GDP per Capita (USD) 2,0222,0041,9762,0832,156
General Government Gross Debt (in % of GDP) 134.5122.8115.5104.997.2
Inflation Rate (%)
Current Account (billions USD) -0.01-
Current Account (in % of GDP) -0.1-

Source: IMF – World Economic Outlook Database - October 2021.

Note: (e) Estimated Data

Monetary Indicators 20162017201820192020
Lao Kip (LAK) - Average Annual Exchange Rate For 1 GBP 10,975.8010,748.3911,326.0611,236.5011,597.17

Source: World Bank - Latest available data.


Main Sectors of Industry

Breakdown of Economic Activity By Sector Agriculture Industry Services
Employment By Sector (in % of Total Employment) 58.1 10.8 31.1
Value Added (in % of GDP) 14.6 33.6 41.2
Value Added (Annual % Change) 1.6 3.3 2.5

Source: World Bank - Latest available data.


The Active Population in Figures

Labour Force 3,719,7703,793,0163,828,776

Source: International Labour Organization, ILOSTAT database

Total activity rate 81.33%81.34%81.38%
Men activity rate 82.19%82.21%82.27%
Women activity rate 80.47%80.46%80.49%

Source: International Labour Organization, ILOSTAT database


Return to top

Indicator of Economic Freedom


The Economic freedom index measure ten components of economic freedom, grouped into four broad categories or pillars of economic freedom: Rule of Law (property rights, freedom from corruption); Limited Government (fiscal freedom, government spending); Regulatory Efficiency (business freedom, labour freedom, monetary freedom); and Open Markets (trade freedom, investment freedom, financial freedom). Each of the freedoms within these four broad categories is individually scored on a scale of 0 to 100. A country’s overall economic freedom score is a simple average of its scores on the 10 individual freedoms.

World Rank:
Regional Rank:

Economic freedom in the world (interactive map)
Source: Index of Economic Freedom, Heritage Foundation


Country Risk

See the country risk analysis provided by Coface.


Indicator of Political Freedom


The Indicator of Political Freedom provides an annual evaluation of the state of freedom in a country as experienced by individuals. The survey measures freedom according to two broad categories: political rights and civil liberties. The ratings process is based on a checklist of 10 political rights questions (on Electoral Process, Political Pluralism and Participation, Functioning of Government) and 15 civil liberties questions (on Freedom of Expression, Belief, Associational and Organizational Rights, Rule of Law, Personal Autonomy and Individual Rights). Scores are awarded to each of these questions on a scale of 0 to 4, where a score of 0 represents the smallest degree and 4 the greatest degree of rights or liberties present. The total score awarded to the political rights and civil liberties checklist determines the political rights and civil liberties rating. Each rating of 1 through 7, with 1 representing the highest and 7 the lowest level of freedom, corresponds to a range of total scores.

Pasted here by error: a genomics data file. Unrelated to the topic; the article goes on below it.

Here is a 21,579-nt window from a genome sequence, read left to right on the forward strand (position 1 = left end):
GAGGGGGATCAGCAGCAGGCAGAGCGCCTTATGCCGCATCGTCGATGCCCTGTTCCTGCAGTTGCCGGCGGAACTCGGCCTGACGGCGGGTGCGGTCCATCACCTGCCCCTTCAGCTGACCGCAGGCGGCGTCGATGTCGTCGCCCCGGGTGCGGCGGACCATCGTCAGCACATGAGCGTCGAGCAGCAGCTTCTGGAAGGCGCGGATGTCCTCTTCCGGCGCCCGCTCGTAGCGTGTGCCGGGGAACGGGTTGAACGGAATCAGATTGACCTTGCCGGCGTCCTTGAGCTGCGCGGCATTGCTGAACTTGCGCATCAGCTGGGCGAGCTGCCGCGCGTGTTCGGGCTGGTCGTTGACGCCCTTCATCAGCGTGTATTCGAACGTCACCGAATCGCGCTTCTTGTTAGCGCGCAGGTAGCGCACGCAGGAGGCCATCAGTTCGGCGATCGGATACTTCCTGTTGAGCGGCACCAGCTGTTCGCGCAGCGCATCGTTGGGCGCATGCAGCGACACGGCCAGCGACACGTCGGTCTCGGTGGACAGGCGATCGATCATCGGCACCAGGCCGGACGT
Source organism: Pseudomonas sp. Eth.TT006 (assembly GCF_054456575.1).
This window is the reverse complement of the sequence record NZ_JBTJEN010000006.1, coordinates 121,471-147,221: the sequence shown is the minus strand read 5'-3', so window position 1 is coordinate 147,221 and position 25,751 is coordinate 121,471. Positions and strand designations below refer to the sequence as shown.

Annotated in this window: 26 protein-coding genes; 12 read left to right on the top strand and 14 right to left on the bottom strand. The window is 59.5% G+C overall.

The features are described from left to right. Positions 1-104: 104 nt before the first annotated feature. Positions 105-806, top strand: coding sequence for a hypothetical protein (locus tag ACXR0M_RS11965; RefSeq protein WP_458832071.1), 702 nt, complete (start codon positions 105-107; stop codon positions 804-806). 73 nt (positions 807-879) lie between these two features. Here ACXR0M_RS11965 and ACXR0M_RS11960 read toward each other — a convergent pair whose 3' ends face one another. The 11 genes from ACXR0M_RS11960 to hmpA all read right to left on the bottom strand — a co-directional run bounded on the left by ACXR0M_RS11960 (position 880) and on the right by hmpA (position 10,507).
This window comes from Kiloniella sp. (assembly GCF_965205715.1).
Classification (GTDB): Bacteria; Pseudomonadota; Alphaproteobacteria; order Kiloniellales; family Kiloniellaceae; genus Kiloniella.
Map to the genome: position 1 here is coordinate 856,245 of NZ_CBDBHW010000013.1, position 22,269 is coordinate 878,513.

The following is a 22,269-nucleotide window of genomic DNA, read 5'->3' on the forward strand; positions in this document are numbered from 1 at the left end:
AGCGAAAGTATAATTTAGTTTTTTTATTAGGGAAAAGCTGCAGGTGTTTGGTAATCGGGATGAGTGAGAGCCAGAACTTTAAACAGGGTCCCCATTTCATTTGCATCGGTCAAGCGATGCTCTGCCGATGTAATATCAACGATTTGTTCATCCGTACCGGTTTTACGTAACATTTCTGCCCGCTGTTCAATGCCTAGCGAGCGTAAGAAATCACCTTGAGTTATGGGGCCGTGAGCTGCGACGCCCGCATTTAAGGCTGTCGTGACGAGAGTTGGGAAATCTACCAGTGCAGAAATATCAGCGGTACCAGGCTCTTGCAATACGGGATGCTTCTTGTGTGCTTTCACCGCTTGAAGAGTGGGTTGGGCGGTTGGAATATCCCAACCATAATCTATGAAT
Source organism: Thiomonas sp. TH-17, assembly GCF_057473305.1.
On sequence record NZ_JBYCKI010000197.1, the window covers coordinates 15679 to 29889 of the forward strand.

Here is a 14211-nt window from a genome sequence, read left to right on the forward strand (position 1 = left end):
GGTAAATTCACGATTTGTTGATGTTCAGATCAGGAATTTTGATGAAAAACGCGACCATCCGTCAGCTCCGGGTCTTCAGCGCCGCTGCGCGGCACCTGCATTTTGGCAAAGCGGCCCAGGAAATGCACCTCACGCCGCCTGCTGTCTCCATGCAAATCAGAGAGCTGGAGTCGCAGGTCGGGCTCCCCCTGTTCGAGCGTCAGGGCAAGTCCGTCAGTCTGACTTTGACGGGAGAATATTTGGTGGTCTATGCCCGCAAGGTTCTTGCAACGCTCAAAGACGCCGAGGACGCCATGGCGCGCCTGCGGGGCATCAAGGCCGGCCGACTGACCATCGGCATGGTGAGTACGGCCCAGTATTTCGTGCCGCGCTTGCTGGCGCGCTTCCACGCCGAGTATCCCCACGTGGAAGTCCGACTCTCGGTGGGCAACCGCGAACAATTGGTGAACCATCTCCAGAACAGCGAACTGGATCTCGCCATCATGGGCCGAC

Not Free
Political Freedom:

Political freedom in the world (interactive map)
Source: Freedom in the World Report, Freedom House


Indicator of Freedom of the Press


The world rankings, published annually, measures violations of press freedom worldwide. It reflects the degree of freedom enjoyed by journalists, the media and digital citizens of each country and the means used by states to respect and uphold this freedom. Finally, a note and a position are assigned to each country. To compile this index, Reporters Without Borders (RWB) prepared a questionnaire incorporating the main criteria (44 in total) to assess the situation of press freedom in a given country. This questionnaire was sent to partner organisations,150 RWB correspondents, journalists, researchers, jurists and human rights activists. It includes every kind of direct attacks against journalists and digital citizens (murders, imprisonment, assault, threats, etc.) or against the media (censorship, confiscation, searches and harassment etc.).

World Rank:

Return to top

Sources of General Economic Information

Main Online Newspapers and Portals
BBC Country Profile, Laos
Laotian Times
Ein News - Laos
Laos News
Useful Resources
Ministry of Finance
Ministry of Planning and Investment
Bank of the Lao PDR (BOL)

Return to top

Any Comment About This Content? Report It to Us.


© eexpand, All Rights Reserved.
Latest Update: May 2024